Why do I Write?
I write to isolate the moment, to buy time to examine movement from every perspective by slowing or freezing it into language; to make concrete what is ephemeral; to temporarily pin down a butterfly’s wing so as to examine its beauty and symmetry; to see what has passed me by in the rush of time; to capture essence and meaning from fleeting instances.
I write to make something more real, solid – to give definition to what is formless. I write to ponder my own experience and that of the others around me – to hold and know what is ghost-like and gone already; to touch some part of you in a place that resonates with some part of me; to query the connection, feel about for threads that make up the fabric of you, I, they, we, and to affirm that we are all bits of this incredibly complicated and breathtakingly, achingly beautiful tapestry – that we are, in fact, co-weaving this ever-evolving, silky, shifting, slippery work.
I write to affirm my existence within the patchwork of life and to collect the pieces and arrange them into colorful comforts. I write because I am a collector, and I use words to collect bits of life to put upon display, like buttons, photos, books, records, movies, old campers in the yard. I make word-things out of non-thing stuff. I write to give substance and make ideas, experiences, history, memories tangible.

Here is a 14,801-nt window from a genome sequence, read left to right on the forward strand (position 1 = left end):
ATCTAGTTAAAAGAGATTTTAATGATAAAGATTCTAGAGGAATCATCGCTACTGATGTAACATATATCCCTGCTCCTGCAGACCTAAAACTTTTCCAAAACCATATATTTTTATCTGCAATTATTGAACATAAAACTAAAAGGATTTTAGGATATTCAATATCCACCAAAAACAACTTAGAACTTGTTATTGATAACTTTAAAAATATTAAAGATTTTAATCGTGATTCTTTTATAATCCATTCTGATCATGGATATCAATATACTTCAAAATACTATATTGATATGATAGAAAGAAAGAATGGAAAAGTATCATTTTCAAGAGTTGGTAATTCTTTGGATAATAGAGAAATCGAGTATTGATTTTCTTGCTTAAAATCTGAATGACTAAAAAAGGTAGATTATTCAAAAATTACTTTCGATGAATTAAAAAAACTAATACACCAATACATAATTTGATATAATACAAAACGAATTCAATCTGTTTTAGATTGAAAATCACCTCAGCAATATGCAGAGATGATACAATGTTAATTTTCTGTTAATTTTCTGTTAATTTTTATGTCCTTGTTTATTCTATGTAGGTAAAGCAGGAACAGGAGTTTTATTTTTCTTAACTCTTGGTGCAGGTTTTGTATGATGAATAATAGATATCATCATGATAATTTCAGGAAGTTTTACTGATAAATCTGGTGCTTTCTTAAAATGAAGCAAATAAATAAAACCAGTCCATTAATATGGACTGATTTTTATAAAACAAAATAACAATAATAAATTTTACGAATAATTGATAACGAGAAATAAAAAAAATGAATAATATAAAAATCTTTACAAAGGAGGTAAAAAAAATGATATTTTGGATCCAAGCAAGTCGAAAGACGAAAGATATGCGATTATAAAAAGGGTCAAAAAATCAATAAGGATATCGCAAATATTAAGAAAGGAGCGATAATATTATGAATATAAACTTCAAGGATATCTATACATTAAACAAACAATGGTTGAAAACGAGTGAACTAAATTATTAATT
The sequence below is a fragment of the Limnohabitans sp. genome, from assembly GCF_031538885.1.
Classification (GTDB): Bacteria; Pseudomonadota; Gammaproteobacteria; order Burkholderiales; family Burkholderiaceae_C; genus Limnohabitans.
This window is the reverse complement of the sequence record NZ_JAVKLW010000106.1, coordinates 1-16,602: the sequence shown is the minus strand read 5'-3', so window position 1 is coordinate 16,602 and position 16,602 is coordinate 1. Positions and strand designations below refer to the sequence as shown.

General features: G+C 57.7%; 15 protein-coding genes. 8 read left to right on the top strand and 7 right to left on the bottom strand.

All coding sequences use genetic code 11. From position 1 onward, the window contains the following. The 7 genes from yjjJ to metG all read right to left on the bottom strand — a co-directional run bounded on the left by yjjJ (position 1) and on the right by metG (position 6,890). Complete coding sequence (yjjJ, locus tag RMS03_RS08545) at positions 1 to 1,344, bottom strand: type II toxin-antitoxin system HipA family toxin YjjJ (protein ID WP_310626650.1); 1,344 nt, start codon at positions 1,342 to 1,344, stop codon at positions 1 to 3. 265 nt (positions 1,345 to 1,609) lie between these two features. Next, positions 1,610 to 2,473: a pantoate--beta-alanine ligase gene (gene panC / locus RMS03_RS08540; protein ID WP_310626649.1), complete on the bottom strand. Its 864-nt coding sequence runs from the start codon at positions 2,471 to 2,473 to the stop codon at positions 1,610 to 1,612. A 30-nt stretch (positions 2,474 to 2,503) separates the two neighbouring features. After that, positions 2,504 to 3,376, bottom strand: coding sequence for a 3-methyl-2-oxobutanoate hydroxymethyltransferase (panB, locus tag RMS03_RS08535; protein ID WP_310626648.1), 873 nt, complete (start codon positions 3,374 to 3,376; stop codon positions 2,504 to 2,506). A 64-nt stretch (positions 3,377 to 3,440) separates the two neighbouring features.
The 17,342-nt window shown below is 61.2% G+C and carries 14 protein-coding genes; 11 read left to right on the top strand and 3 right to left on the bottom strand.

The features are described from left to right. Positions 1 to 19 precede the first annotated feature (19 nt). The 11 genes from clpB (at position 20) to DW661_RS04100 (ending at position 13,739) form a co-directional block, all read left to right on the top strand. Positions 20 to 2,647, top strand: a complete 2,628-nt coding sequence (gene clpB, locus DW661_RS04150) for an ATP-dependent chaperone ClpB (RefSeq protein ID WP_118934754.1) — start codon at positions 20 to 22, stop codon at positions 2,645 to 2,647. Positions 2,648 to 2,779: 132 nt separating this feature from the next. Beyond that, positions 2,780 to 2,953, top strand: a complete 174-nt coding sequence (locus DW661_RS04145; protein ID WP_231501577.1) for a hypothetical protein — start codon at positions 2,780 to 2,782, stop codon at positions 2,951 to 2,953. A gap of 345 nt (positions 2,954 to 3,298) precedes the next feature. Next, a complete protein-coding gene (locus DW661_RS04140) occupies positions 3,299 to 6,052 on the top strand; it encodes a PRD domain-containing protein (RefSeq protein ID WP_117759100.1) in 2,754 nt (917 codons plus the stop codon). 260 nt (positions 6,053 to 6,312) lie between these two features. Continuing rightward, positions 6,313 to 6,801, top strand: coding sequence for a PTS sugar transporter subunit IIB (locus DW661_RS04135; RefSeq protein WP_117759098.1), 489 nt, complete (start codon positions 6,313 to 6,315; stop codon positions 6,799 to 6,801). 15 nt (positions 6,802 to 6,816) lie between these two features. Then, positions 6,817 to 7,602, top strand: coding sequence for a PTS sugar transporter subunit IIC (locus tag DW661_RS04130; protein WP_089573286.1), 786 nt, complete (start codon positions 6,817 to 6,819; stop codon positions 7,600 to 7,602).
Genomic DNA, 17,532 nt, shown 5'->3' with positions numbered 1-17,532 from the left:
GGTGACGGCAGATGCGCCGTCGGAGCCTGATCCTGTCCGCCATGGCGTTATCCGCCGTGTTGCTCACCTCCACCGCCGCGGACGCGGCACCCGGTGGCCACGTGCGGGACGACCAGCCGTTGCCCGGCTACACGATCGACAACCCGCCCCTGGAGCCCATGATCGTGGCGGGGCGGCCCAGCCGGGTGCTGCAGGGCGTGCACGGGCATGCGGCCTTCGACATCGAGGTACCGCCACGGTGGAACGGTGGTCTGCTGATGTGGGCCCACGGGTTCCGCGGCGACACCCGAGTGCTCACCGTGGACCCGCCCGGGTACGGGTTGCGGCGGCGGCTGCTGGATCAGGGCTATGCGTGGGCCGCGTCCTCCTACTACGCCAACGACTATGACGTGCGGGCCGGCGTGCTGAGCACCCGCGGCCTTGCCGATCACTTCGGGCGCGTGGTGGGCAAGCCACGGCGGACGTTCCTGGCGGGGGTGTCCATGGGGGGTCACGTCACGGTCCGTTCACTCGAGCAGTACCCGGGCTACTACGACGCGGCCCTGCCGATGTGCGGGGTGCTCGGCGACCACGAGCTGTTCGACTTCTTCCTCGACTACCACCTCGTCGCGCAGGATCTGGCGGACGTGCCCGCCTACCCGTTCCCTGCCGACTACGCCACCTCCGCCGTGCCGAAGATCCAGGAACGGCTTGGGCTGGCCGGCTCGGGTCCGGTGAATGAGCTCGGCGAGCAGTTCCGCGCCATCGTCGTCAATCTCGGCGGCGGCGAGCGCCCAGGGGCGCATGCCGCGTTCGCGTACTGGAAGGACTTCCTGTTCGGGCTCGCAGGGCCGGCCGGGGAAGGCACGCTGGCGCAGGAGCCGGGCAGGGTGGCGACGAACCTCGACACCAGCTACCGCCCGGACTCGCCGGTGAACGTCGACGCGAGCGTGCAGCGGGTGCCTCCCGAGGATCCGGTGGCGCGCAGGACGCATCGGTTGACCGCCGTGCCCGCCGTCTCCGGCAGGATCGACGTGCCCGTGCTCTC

I write to rewrite – to fix, smooth, soften, buff, shine, spit-polish the past. I write in tantrum and in ecstasy. I write in solitude, but the act makes me feel not alone. I write in the hope that someone will read and connect, but I have no one in particular in mind and cannot imagine why anyone would take an interest in what I have to say. Still, the hope is there and thick in every word. I write to a Great Nobody. And I write with a trust that my words will find an audience insomebody, even if I never free them from the blinking screen or digital file. Even if that Great Nobody turns out to be me.